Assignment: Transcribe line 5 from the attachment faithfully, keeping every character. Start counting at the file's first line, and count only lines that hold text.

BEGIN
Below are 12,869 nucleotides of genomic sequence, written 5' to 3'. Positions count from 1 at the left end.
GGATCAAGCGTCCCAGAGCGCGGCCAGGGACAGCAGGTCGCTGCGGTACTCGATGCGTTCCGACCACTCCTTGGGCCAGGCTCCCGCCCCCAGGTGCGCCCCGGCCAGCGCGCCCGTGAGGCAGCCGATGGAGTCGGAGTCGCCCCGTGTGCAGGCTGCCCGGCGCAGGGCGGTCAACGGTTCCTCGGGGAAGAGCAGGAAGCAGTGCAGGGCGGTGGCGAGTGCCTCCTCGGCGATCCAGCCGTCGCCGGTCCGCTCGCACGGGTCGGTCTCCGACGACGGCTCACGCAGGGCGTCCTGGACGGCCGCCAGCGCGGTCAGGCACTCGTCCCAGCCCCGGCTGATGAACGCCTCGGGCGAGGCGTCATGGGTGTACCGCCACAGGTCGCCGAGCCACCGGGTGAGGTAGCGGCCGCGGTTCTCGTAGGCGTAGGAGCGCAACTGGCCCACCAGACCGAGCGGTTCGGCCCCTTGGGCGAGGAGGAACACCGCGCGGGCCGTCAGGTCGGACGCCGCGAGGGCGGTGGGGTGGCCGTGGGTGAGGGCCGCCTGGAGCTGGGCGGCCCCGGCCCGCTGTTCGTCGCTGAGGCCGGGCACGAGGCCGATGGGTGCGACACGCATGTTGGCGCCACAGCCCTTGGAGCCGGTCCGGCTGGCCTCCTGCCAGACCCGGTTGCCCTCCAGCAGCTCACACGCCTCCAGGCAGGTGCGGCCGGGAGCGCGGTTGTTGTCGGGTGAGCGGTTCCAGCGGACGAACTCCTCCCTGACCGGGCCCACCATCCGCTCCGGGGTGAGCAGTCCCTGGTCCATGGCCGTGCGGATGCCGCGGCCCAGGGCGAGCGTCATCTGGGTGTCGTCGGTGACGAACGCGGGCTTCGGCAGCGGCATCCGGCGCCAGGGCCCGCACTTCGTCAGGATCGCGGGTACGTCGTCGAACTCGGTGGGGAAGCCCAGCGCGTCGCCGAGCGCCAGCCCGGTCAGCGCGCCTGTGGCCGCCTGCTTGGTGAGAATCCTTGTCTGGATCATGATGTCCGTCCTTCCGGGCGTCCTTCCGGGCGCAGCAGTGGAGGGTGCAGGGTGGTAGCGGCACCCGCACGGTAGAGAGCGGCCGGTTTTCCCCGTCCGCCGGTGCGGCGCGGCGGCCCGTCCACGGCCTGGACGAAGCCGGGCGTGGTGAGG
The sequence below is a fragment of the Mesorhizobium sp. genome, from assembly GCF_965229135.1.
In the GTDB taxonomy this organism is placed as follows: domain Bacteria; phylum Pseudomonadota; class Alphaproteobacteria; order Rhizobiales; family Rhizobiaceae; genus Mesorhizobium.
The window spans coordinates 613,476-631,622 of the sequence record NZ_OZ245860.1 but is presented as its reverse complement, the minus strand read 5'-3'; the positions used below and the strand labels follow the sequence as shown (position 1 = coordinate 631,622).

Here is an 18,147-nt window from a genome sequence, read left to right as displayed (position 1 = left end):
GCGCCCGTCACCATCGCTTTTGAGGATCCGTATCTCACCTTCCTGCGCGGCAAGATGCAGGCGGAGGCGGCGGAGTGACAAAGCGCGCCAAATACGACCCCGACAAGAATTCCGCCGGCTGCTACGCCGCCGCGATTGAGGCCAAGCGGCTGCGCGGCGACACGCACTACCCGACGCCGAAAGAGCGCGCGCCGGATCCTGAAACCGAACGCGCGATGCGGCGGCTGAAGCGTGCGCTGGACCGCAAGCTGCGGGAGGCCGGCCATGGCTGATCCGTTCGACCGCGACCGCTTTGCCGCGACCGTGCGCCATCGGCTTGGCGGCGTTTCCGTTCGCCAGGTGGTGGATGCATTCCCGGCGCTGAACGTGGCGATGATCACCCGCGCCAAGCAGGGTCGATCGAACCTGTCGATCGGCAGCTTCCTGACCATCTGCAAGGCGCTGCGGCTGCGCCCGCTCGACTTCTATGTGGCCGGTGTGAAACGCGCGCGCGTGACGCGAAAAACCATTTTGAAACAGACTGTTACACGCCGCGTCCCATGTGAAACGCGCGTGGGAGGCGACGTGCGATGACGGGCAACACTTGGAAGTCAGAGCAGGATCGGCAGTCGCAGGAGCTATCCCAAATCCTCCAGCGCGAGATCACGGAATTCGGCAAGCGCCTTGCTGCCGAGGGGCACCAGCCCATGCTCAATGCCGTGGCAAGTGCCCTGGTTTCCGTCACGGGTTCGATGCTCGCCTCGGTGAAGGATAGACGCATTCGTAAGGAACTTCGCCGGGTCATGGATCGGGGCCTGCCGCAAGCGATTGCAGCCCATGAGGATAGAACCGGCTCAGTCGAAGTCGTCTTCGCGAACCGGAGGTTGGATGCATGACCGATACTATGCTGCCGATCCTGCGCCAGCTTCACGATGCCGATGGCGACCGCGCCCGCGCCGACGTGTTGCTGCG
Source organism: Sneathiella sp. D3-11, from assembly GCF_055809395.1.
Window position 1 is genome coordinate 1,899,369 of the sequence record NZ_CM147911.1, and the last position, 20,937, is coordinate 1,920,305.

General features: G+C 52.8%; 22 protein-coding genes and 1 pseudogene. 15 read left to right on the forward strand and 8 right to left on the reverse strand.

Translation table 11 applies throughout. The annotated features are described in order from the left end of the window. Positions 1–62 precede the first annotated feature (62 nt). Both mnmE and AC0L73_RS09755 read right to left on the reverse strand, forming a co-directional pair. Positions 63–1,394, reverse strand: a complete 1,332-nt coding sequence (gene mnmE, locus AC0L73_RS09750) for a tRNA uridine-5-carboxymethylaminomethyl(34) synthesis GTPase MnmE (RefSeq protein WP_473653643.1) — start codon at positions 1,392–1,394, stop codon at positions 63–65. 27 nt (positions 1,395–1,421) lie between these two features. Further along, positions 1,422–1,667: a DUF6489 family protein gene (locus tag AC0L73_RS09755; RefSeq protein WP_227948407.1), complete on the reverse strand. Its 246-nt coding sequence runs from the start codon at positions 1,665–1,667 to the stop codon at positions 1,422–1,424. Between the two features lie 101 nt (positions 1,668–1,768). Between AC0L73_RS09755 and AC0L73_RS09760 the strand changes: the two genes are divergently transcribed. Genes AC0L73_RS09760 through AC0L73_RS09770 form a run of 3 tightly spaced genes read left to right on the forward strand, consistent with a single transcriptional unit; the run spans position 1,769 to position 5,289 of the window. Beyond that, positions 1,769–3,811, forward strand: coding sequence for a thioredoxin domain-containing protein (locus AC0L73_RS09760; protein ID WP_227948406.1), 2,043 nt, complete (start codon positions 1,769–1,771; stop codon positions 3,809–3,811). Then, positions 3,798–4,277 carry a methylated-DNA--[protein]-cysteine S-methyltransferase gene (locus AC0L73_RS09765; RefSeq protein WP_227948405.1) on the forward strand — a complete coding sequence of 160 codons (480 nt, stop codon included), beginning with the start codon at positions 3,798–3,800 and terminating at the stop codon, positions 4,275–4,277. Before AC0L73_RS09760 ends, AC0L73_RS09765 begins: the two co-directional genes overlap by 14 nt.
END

The window spans coordinates 613,476-631,622 of the sequence record NZ_OZ245860.1 but is presented as its reverse complement, the minus strand read 5'-3'; the positions used below and the strand labels follow the sequence as shown (position 1 = coordinate 631,622).